Source: Video and Images Created by Amanda Soderlind
Welcome to this lesson today on development, weeks one through eight.
Today we will be talking about what happens as an embryo develops from one week through eight weeks of pregnancy.
Basically, during these weeks one through eight, the basic body plan of an embryo will began to develop. The first thing that happens is an embryonic disk will form. This embryonic disk is a thin disk of cells. It's basically the first stage of setting up a body plan of this embryo. And then from there, the neural tube will form. This neural tube forms from within the embryonic disk, and it will actually become the brain and spinal cord.
This neural tube, as I mentioned, is formed within the embryonic disk, will become the brain and spinal cord, and it's actually formed from the ectoderm, which is one of the three layers of germ cells.
Following this, other germ cell layers-- so you have three layers of germ cells-- those other germ cell layers will also begin to specialize, and will give rise to certain body features, and organs and organ systems and such.
By the end of week eight, the embryo will actually begin to resemble a human being. Prior to that, it doesn't quite resemble a human being yet, but by the end of week eight, if you are able to look at an embryo at the end of week eight, it actually does start to resemble a human being.
During these weeks, one through eight, the reproductive structures will also begin to develop, depending on the inheritance of the sex chromosomes. The sex chromosomes are the chromosomes that determine the sex of the individual. If the individual inherited an X and a Y, it will become male, and male reproductive structures will form. If the individual inherited an X and an X, it will become a female, and female reproductive structures will then form.
At the end of week eight, the embryo is then called a fetus. So it's an embryo prior to week eight, and then, by the end of week eight, we call it a fetus.
During these weeks one through eight, there is always a chance that a miscarriage can occur. Miscarriages can also occur leader in development, although it's much less common. A miscarriage is when an embryo or fetus will be spontaneously expelled from the uterus. So basically, the cause for this-- there can be many factors that caused this-- but often times the factor that causes it is a genetic abnormality. So as this body plan is being laid out, and as this embryo is starting to develop into a fetus and taking on a human form, if there's some sort of genetic abnormality, that embryo will not be able to properly develop. And therefore, the body will expel it from the uterus because of these genetic abnormalities. So that's what a miscarriage is. It's when the embryo or fetus is spontaneously expelled from the uterus.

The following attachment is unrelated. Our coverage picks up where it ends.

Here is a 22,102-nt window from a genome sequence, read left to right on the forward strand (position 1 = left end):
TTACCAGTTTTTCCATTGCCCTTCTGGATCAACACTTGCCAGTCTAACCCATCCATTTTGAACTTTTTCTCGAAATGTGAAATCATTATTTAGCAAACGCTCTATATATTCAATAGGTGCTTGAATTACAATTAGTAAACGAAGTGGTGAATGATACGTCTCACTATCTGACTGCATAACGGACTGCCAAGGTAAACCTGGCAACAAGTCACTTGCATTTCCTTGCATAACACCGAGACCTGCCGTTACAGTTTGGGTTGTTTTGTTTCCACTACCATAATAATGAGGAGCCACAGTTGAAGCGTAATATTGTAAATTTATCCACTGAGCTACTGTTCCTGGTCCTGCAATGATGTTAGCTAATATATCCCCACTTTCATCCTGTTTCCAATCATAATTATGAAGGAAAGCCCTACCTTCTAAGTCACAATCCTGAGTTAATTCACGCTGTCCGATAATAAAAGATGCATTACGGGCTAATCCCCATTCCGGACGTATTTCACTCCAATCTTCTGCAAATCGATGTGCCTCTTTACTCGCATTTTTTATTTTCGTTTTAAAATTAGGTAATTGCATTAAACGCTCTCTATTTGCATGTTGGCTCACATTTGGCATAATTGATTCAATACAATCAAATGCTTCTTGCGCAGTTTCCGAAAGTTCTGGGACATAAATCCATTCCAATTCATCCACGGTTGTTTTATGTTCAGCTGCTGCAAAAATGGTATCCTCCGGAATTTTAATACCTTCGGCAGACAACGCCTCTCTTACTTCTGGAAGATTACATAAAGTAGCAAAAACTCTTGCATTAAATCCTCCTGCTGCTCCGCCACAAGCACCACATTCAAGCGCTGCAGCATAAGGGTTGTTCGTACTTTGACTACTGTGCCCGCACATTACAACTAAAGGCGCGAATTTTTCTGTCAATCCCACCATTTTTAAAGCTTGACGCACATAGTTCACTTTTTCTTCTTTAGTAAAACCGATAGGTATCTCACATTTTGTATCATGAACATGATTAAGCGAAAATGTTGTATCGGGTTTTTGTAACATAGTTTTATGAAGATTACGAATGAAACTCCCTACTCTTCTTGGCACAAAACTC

This lesson has been an overview on development of an embryo and a fetus from weeks one through eight.
Source: Video and Images Created by Amanda Soderlind
Welcome to this lesson today on fetal development. Today, we will be discussing fetal development during the second and third trimesters of pregnancy. So during the second and third trimesters, the embryo that's developing in the mother's uterus is referred to as a fetus. So we no longer called it an embryo, but we call it a fetus.
So we're going to discuss how this fetus is developing during the second and third trimesters. So the second trimester of pregnancy is from the start of the fourth month to the end of the six month. So the start of the fourth month to the end of the sixth month is considered the second trimester.
So basically during this time of fetal development, organ and organ systems are maturing. So organ and organ systems are maturing. And also at this point, fetal movement can be felt. So the mother is actually able to feel the fetus moving inside of her.
During the third trimester, the third trimester is marked as the seventh month until birth. So from the seventh month until birth, which is around the ninth month. So during this time, organ and organ systems are continuing to mature, and the fetus is preparing for birth.
So babies who are born before the third trimester will generally have a low survival rate, because their organ systems at that point are too underdeveloped. So this time that it's inside the mother is very important for the organ and organ systems in order to be able to properly develop. So if it's born before that third trimester, it will have a lower survival rate because those organ systems will not be well enough developed for the baby to be able to survive independently.
OK, and the circulatory system of a fetus is composed of temporary vessels and lungs that do not function while it's in the uterus. So while the fetus is within the uterus, gas exchange is not occurring. So the lungs at that point are not functioning because of the placenta is playing the role of delivering oxygen to the fetus and removing carbon dioxide. So the fetus is not actually breathing. Its lungs are not functioning while it's in the uterus.
But once the baby is born, the circulatory system then becomes independent and the lungs will begin gas exchange when the first breath is taken. So while it's in the-- while the fetus is within the mother, the circulatory system is kind of depending on the mother and the lungs are not functioning. But once the baby is born, that circulatory system becomes independent, and then the lungs are able to actually begin gas exchange at that point as well. So this lesson has been an overview on fetal development during the second and third trimesters of pregnancy.